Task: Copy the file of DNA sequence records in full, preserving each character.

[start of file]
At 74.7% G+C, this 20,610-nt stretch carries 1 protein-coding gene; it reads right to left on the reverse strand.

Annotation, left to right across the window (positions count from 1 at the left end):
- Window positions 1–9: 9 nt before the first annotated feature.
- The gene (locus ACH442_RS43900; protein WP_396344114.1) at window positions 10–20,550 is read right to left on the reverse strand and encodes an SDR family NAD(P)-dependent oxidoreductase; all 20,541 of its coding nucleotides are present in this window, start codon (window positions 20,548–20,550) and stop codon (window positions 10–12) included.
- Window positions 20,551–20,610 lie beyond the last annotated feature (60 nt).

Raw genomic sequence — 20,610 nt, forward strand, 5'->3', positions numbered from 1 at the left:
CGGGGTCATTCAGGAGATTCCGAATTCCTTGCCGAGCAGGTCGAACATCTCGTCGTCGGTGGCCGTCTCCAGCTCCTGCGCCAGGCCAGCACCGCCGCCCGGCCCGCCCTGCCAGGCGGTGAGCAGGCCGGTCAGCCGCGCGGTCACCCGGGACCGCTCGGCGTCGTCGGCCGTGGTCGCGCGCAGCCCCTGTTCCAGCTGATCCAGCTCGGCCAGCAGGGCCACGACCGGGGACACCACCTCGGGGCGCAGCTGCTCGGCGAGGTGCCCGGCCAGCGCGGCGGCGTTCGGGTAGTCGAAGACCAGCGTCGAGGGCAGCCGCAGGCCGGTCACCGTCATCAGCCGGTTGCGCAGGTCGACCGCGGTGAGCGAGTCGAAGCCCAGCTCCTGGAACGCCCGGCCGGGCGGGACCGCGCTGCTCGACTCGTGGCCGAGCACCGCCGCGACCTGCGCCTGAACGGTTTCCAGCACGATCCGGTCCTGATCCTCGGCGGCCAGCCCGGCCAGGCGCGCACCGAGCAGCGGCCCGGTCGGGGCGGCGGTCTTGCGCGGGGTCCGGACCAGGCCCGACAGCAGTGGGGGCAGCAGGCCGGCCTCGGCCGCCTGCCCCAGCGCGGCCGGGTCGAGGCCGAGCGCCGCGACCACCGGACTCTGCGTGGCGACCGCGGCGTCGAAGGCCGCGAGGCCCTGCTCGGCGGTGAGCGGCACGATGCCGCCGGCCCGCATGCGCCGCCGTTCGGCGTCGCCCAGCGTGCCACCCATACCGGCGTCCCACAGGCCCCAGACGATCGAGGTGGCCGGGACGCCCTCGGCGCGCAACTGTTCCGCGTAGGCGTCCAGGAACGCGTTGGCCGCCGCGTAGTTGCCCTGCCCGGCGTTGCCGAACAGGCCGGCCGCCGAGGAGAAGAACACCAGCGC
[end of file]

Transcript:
At 74.7% G+C, this 20,610-nt stretch carries 1 protein-coding gene; it reads right to left on the reverse strand.

Annotation, left to right across the window (positions count from 1 at the left end):
- Window positions 1–9: 9 nt before the first annotated feature.
- The gene (locus ACH442_RS43900; protein WP_396344114.1) at window positions 10–20,550 is read right to left on the reverse strand and encodes an SDR family NAD(P)-dependent oxidoreductase; all 20,541 of its coding nucleotides are present in this window, start codon (window positions 20,548–20,550) and stop codon (window positions 10–12) included.
- Window positions 20,551–20,610 lie beyond the last annotated feature (60 nt).

Raw genomic sequence — 20,610 nt, forward strand, 5'->3', positions numbered from 1 at the left:
CGGGGTCATTCAGGAGATTCCGAATTCCTTGCCGAGCAGGTCGAACATCTCGTCGTCGGTGGCCGTCTCCAGCTCCTGCGCCAGGCCAGCACCGCCGCCCGGCCCGCCCTGCCAGGCGGTGAGCAGGCCGGTCAGCCGCGCGGTCACCCGGGACCGCTCGGCGTCGTCGGCCGTGGTCGCGCGCAGCCCCTGTTCCAGCTGATCCAGCTCGGCCAGCAGGGCCACGACCGGGGACACCACCTCGGGGCGCAGCTGCTCGGCGAGGTGCCCGGCCAGCGCGGCGGCGTTCGGGTAGTCGAAGACCAGCGTCGAGGGCAGCCGCAGGCCGGTCACCGTCATCAGCCGGTTGCGCAGGTCGACCGCGGTGAGCGAGTCGAAGCCCAGCTCCTGGAACGCCCGGCCGGGCGGGACCGCGCTGCTCGACTCGTGGCCGAGCACCGCCGCGACCTGCGCCTGAACGGTTTCCAGCACGATCCGGTCCTGATCCTCGGCGGCCAGCCCGGCCAGGCGCGCACCGAGCAGCGGCCCGGTCGGGGCGGCGGTCTTGCGCGGGGTCCGGACCAGGCCCGACAGCAGTGGGGGCAGCAGGCCGGCCTCGGCCGCCTGCCCCAGCGCGGCCGGGTCGAGGCCGAGCGCCGCGACCACCGGACTCTGCGTGGCGACCGCGGCGTCGAAGGCCGCGAGGCCCTGCTCGGCGGTGAGCGGCACGATGCCGCCGGCCCGCATGCGCCGCCGTTCGGCGTCGCCCAGCGTGCCACCCATACCGGCGTCCCACAGGCCCCAGACGATCGAGGTGGCCGGGACGCCCTCGGCGCGCAACTGTTCCGCGTAGGCGTCCAGGAACGCGTTGGCCGCCGCGTAGTTGCCCTGCCCGGCGTTGCCGAACAGGCCGGCCGCCGAGGAGAAGAACACCAGCGC